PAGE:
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Advice / Succeeding at Work / Work Relationships

3 Inbox Mistakes You Might Be Making

Email, like any form of communication, is a personal thing. How you check, manage, and send everything from one-liners to electronic missives is often a mix of preference and habit.

That being said, there are a few cut-and-dry rules that we should all be following to make the most of our email communication, our productivity, and our time. Read on for three common inbox mistakes, how they're hurting you at work, and how to make the change to better email management.

Mistake #1: Leaving Emails in Your Inbox

I'll start with the most controversial one: leaving all of your emails in your inbox. I know you think it's all the same whether you leave emails in your inbox after you've dealt with them or not, but your brain begs to differ. A 2011 study out of Princeton's Neuroscience Institute determined that "when your environment is cluttered, the chaos restricts your ability to focus." This is true of your virtual environment, too; the more emails you can see—even ones that don't matter anymore—the more time your brain will spend subconsciously thinking about them.

The research suggests that reducing inbox clutter will make you less distracted, more productive, and better able to process information. If that's not a good reason to shelve those 3,679 old emails in your inbox, I don't know what is.

How to Make the Change

Start using your inbox for new mail only. If you're done with an email, it should be archived, filed, or deleted (see below for which to use when). You can always search for any email you need later.

Mistake #2: Deleting When You Should Be Archiving or Filing (and Vice Versa)

So now that you're using your inbox for new mail only (hurrah!), the question is: What should you be doing with all the email you're done with?

The options are a) delete or b) file in the relevant folder (or archive, for Gmail users). Many people make the mistake of veering too far on the extremes: either deleting all messages or keeping all of them. The truth is, a healthy balance is the best solution. Hoarding emails you won't need contributes toward the storage quota on your email account and makes it harder to find the emails you did want to keep when you search for them. And over-deleting? You might end up like my friend who deleted a flight confirmation email and almost missed his flight.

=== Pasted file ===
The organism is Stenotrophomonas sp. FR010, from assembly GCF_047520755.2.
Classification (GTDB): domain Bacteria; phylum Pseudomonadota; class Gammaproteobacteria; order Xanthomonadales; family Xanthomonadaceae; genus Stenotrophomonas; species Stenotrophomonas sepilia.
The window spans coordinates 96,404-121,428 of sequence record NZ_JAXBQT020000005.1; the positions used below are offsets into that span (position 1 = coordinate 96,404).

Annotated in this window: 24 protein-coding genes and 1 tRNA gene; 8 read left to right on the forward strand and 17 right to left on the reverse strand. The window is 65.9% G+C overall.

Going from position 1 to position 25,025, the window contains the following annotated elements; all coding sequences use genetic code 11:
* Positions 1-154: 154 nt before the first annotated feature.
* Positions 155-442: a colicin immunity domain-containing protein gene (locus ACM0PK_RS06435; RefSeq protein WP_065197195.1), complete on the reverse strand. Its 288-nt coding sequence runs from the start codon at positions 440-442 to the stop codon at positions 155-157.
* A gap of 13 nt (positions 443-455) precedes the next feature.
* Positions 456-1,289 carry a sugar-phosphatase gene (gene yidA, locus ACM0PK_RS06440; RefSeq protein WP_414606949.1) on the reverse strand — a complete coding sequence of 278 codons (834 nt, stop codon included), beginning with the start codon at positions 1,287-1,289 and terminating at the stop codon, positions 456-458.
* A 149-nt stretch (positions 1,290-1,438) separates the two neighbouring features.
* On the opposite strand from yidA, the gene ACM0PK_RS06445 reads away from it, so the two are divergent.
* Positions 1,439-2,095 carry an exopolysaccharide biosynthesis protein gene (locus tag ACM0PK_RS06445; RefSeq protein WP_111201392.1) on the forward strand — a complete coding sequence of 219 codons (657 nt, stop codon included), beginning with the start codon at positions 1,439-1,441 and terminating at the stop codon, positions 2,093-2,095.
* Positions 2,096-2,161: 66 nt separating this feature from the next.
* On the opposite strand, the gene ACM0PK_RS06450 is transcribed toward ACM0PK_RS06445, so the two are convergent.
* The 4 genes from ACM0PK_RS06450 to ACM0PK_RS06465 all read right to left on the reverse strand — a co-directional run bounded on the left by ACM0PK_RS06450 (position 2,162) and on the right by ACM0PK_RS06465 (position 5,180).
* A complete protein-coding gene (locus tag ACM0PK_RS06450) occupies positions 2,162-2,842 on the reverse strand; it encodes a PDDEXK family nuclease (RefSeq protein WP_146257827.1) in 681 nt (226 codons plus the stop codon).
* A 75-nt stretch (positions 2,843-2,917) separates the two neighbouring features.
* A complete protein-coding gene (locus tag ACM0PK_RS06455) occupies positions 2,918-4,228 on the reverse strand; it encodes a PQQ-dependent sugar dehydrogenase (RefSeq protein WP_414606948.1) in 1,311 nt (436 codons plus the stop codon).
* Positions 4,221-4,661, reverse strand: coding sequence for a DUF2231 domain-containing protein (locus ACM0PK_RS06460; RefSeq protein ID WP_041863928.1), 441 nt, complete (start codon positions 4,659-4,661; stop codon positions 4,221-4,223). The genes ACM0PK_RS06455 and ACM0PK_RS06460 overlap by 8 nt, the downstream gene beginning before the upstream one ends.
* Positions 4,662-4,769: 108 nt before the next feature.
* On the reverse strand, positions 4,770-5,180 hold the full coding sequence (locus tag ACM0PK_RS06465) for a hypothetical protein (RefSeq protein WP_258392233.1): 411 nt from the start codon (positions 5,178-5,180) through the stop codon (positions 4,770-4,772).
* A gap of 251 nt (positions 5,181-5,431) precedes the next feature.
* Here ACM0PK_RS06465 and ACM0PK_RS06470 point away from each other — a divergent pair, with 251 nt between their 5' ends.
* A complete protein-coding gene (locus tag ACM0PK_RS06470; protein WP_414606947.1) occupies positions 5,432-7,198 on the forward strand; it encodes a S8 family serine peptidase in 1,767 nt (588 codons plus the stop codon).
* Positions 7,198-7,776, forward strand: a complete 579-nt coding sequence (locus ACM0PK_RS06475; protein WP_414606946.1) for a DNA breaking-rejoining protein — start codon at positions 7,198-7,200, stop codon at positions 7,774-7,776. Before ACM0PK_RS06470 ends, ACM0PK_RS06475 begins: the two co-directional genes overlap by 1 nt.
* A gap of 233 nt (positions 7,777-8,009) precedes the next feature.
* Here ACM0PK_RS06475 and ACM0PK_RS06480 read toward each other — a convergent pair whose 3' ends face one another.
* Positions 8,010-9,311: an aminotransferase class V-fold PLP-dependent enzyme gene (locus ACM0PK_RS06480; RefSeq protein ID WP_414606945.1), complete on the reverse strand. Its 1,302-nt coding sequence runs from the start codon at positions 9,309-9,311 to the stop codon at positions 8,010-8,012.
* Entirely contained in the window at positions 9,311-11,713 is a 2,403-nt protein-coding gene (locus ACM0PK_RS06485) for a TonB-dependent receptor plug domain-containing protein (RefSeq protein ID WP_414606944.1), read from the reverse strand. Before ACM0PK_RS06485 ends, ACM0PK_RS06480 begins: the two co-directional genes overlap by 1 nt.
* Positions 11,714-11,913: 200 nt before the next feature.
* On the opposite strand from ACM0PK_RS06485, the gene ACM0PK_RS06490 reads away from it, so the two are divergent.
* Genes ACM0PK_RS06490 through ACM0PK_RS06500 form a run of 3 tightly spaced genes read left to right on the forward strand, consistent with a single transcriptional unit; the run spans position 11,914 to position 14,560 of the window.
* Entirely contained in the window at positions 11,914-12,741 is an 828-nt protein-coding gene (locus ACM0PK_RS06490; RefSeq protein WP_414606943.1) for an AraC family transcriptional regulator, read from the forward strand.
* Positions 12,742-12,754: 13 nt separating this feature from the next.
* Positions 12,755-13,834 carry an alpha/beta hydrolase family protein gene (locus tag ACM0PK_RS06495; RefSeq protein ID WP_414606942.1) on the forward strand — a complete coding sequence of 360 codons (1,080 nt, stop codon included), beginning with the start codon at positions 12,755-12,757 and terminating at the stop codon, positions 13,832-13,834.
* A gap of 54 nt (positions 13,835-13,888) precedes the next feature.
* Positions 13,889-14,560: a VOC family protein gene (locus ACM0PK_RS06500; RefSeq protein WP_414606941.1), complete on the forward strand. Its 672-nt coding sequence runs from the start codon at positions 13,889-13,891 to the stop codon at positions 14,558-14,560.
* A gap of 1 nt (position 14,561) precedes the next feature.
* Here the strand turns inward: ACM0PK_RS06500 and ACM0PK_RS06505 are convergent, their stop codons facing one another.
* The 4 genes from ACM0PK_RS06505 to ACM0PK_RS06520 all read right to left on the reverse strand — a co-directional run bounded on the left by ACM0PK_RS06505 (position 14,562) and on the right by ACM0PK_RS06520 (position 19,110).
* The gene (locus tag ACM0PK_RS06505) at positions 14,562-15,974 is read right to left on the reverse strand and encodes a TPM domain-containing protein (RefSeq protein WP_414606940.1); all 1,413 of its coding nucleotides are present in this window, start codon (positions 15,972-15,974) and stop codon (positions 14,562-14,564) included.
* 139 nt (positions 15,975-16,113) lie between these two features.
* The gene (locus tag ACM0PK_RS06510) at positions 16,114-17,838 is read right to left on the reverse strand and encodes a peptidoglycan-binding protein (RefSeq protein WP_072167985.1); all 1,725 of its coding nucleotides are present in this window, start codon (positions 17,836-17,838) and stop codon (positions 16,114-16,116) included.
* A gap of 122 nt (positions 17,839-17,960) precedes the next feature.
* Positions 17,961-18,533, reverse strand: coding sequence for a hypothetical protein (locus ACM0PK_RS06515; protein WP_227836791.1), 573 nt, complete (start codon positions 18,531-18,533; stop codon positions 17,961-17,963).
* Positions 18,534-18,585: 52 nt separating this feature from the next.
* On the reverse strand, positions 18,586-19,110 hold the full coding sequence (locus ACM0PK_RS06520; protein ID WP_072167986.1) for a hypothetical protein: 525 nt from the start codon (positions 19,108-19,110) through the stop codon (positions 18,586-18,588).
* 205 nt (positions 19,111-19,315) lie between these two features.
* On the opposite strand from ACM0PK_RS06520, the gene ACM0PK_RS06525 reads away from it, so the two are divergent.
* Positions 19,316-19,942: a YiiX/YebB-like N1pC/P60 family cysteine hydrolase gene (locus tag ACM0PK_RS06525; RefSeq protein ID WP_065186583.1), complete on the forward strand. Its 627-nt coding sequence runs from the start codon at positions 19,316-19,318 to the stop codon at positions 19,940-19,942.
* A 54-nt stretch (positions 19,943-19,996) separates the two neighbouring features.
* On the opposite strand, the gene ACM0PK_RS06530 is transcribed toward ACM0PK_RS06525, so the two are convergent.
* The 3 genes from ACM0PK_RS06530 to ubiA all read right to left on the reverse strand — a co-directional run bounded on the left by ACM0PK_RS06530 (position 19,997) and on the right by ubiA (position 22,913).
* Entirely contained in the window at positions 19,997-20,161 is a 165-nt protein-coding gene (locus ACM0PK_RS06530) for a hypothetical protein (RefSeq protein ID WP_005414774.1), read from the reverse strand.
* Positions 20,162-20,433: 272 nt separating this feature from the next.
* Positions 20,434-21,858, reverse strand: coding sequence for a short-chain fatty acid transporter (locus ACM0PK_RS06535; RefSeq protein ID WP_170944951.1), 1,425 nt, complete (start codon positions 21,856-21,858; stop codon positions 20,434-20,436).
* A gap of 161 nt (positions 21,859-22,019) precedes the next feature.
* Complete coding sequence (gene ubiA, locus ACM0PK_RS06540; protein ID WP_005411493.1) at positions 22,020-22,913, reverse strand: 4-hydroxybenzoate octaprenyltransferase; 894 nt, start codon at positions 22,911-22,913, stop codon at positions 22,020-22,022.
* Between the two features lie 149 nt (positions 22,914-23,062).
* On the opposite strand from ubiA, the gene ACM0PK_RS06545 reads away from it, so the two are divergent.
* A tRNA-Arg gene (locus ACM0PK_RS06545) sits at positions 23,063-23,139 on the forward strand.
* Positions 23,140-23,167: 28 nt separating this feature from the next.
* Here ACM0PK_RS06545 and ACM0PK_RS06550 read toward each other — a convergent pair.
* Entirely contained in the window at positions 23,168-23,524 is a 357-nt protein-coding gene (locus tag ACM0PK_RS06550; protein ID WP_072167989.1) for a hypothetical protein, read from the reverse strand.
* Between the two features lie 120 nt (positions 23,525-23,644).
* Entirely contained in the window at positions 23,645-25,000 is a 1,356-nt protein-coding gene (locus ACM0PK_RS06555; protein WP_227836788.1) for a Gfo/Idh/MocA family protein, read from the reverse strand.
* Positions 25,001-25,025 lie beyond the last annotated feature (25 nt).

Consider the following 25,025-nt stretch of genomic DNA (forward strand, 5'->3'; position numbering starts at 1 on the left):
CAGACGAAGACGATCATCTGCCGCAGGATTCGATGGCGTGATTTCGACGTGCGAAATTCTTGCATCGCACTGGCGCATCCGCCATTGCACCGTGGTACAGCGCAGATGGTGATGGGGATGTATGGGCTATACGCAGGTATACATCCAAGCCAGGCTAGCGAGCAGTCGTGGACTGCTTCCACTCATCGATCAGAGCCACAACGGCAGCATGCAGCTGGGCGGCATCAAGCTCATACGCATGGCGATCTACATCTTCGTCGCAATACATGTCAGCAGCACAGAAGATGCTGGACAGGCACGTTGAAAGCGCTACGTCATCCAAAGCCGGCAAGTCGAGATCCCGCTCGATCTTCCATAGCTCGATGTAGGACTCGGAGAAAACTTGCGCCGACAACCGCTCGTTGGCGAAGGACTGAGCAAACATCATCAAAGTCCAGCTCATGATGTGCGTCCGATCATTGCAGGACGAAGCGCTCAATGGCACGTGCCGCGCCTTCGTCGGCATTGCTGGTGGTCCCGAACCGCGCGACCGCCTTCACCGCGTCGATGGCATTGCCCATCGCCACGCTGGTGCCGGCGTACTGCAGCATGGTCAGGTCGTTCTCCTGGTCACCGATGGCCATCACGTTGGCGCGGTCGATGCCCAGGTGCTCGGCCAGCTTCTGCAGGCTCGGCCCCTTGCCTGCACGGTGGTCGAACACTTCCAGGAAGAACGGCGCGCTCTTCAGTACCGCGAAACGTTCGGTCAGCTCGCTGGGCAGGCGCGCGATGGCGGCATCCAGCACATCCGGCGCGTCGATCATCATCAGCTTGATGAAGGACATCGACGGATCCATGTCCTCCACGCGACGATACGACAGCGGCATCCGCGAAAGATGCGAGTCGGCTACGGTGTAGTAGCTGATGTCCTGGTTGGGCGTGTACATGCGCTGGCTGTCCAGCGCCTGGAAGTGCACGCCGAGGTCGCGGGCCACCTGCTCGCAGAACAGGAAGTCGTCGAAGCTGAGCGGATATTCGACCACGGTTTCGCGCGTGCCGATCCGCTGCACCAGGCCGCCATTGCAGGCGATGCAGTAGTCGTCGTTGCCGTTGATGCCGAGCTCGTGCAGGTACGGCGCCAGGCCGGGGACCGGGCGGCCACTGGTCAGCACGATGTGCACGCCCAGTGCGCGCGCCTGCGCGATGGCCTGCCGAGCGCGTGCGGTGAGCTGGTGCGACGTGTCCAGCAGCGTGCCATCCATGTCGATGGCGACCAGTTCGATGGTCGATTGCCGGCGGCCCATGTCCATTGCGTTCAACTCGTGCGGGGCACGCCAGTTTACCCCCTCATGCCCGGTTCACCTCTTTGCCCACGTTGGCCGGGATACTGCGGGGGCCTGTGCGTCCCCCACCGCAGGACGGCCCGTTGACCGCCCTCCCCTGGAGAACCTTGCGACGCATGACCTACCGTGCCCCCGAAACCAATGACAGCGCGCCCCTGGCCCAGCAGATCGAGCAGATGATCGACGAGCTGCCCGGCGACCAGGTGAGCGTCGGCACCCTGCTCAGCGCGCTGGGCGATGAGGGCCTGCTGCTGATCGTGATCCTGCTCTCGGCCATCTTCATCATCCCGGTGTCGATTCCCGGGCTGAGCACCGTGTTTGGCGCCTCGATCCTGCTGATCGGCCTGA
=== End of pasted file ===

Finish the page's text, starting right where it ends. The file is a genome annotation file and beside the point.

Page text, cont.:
How to Make the Change

When you're done with an email, take two seconds to think about if you might want to have access to it again in the future. If no: Time to delete. If yes: Archive or file away!

Mistake #3: Using Your Inbox as a To-Do List

For people who don't love to-do lists, an easy solution (or so they think) is to use their inbox as one. Now, when it comes to standard email-related tasks like "Reply to Jerry's email about meeting times," I think those people are dead on. Those tasks shouldn't be on a to-do list at all, they should just be answered as part of the normal course of business.

But for true tasks, such as "Create proposal for new client" or "Pay office rent," I strongly recommend finding a to-do list system that works for you, and sticking to it. Why? Because if you want to get the most important tasks done each day, you need to be able to prioritize and focus your to-do list. Using your inbox as a to-do list puts your time in other people's hands. With each new email comes a new to-do, whether your like it or not. But having to consciously add a task to your to-do list is a chance to determine if you should really be doing that right now, instead of other work.

Still not convinced? Jill DuffyLeo Babauta, and Jesse Garner all make excellent cases for this, as well.

How to Make the Change

Go through your inbox, and pull out any actionable to-dos. If that was the only thing making that email inbox-worthy, archive, file, or delete the email now. And OK, if you truly insist on using your inbox as a to-do list, try Mailbox, an app that can help turn emails into to-dos and get them out of your inbox.

Photo of man looking at email courtesy of Shutterstock.